Perfectionism is tricky. It seems like a virtue and a point of honor, but taken to extremes, it's a paralyzing trap. Perfectionists endlessly berate themselves, judging their work with one of two grades—Perfect or Complete Disaster. Here are a few strategies to help even the most perfect perfectionist find some middle ground.

Ask yourself who your inner critic is. Usually, it's someone from your past: a harsh parent, teacher, coach or sibling. Recognize that this voice is probably no longer relevant, and ignore it. Pay attention to people who understand the work you're doing and have a hand in evaluating it.

Practice doing one thing less than perfectly. Start with something that your rational mind knows doesn't need to be 100 percent—and allow yourself to do a so-so job. Your "good but not great" might be someone's idea of excellent.

Take a break. When you work on something for too long, you reach the point of diminishing returns. You spend hours getting almost nothing done, fixing things that weren't broken or second-guessing your first, best impulses. Notice when you're reaching that point, and force yourself to back away. You'll save yourself from futile effort and time spent redoing work done in the fog of poor judgment.

Get a second opinion. Hearing from one or two people you respect will give you the perspective you need.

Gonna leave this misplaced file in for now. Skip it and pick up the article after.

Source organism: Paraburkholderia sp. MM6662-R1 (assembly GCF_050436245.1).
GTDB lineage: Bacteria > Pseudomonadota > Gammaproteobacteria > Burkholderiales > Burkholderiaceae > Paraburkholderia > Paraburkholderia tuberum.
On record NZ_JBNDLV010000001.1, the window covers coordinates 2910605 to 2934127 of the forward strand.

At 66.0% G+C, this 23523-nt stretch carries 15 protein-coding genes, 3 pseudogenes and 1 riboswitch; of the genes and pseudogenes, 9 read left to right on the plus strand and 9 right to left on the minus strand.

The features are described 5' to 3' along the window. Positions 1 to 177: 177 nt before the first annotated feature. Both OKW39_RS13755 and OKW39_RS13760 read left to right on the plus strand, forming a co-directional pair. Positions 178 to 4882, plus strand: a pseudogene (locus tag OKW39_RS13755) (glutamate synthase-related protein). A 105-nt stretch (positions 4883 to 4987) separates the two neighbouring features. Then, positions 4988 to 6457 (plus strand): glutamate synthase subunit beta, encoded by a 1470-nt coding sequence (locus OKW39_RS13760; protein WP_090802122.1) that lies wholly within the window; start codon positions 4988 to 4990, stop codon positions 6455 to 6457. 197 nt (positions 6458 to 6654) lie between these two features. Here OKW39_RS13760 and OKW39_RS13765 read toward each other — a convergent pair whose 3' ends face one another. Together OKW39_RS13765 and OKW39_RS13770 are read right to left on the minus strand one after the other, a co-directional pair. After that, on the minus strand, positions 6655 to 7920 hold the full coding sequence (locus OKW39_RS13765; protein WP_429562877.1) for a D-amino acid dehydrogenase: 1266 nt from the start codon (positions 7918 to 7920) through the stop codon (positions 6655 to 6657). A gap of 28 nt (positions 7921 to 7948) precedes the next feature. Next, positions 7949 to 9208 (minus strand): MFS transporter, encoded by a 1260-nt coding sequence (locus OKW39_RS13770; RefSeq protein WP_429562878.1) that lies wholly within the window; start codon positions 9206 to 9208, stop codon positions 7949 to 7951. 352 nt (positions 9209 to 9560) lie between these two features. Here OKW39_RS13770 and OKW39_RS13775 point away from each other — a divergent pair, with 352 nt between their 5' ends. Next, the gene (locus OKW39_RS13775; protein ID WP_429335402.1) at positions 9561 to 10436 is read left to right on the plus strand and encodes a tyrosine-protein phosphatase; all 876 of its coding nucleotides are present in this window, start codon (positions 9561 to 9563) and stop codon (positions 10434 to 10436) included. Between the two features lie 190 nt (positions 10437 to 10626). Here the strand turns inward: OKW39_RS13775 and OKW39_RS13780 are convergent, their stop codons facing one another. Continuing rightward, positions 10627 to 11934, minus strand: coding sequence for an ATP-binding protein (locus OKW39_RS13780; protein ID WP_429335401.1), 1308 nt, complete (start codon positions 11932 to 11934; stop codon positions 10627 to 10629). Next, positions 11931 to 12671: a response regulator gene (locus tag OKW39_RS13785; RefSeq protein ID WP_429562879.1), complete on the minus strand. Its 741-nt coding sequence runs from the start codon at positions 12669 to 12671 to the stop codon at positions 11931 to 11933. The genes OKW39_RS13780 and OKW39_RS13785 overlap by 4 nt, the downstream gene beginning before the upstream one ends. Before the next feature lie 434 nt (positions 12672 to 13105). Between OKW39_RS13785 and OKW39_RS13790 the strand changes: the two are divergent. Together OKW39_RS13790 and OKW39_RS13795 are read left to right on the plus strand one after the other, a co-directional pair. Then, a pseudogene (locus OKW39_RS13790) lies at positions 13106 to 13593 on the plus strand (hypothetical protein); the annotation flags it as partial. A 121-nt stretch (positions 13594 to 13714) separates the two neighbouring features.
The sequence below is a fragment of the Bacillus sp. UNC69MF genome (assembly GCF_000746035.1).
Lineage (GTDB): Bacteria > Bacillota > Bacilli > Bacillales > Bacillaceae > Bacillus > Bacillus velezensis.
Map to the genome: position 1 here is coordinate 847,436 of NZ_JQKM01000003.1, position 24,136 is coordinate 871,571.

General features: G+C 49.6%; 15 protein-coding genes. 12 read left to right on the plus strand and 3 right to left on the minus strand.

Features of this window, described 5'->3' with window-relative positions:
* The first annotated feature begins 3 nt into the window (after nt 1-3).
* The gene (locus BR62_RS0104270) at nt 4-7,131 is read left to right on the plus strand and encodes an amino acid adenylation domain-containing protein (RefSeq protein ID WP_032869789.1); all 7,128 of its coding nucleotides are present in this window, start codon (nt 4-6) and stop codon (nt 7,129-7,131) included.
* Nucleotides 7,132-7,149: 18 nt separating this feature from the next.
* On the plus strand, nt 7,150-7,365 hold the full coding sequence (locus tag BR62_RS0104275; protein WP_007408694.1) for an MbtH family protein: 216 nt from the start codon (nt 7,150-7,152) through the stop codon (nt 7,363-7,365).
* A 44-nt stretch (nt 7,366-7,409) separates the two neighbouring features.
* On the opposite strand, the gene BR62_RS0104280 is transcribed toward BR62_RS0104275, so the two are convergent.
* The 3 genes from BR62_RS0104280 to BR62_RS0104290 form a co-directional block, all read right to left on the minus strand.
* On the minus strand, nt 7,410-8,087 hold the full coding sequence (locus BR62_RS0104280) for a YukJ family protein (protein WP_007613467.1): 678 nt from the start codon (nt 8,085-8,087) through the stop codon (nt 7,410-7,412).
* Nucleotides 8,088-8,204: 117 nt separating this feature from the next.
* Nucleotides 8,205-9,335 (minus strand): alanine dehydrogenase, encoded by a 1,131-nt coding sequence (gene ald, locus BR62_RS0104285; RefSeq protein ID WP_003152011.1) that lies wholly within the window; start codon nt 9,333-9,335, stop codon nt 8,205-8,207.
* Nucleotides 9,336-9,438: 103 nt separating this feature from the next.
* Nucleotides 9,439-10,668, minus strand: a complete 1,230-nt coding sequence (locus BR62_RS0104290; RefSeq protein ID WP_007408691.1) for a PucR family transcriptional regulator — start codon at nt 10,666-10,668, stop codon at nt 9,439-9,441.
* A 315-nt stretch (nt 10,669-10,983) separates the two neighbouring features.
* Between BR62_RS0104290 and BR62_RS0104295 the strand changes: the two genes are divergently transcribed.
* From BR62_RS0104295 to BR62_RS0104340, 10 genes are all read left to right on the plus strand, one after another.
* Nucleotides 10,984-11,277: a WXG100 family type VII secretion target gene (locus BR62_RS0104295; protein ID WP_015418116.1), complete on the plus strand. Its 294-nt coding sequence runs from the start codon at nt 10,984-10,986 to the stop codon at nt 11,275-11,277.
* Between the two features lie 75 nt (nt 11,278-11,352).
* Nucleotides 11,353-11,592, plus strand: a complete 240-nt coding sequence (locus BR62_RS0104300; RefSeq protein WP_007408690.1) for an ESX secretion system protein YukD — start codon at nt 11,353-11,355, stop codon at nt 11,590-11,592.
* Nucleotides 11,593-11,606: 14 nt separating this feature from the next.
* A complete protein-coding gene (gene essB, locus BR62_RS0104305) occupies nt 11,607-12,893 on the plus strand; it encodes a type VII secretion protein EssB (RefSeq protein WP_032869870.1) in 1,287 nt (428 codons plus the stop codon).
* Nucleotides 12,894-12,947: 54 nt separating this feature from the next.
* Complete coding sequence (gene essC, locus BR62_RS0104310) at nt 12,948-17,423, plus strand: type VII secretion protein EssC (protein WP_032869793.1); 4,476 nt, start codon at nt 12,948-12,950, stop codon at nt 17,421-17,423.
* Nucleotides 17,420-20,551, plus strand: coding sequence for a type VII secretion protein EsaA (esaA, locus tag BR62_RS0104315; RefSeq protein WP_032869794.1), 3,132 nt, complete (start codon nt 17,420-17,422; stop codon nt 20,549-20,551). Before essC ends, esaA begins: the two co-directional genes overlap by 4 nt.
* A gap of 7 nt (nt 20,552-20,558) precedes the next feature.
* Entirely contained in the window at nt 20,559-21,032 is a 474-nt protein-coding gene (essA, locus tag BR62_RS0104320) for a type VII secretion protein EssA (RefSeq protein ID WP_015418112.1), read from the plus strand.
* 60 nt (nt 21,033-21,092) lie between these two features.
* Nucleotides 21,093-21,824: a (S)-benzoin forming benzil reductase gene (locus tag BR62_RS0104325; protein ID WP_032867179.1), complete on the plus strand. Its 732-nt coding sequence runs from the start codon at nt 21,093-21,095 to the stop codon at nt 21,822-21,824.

Learn that a deadline is a beautiful thing. If one isn't handed to you, impose it on yourself. Focus on completion. Something done imperfectly but on time is often better than something done exquisitely but late.

Delegate details you obsess over. If you're struggling with a task that someone else can do faster, better or well enough, let it go. Know your limits. Sane and productive beats impeccable and self-flagellating any day.

Limit the number of revisions you grant yourself. Computers make it far too easy to keep changing your work. Track yourself for a week to see how many times you tweak documents. If it's normally seven, scale back to six, then five or four. Once you hit your targeted number, stop.

Recognize degrees of excellence. We all strive for a Perfect 10—when everything goes smoothly and you feel great about your work. But it's unrealistic to reach it with every project. As long as you hit at least a seven, you should feel good about your work.

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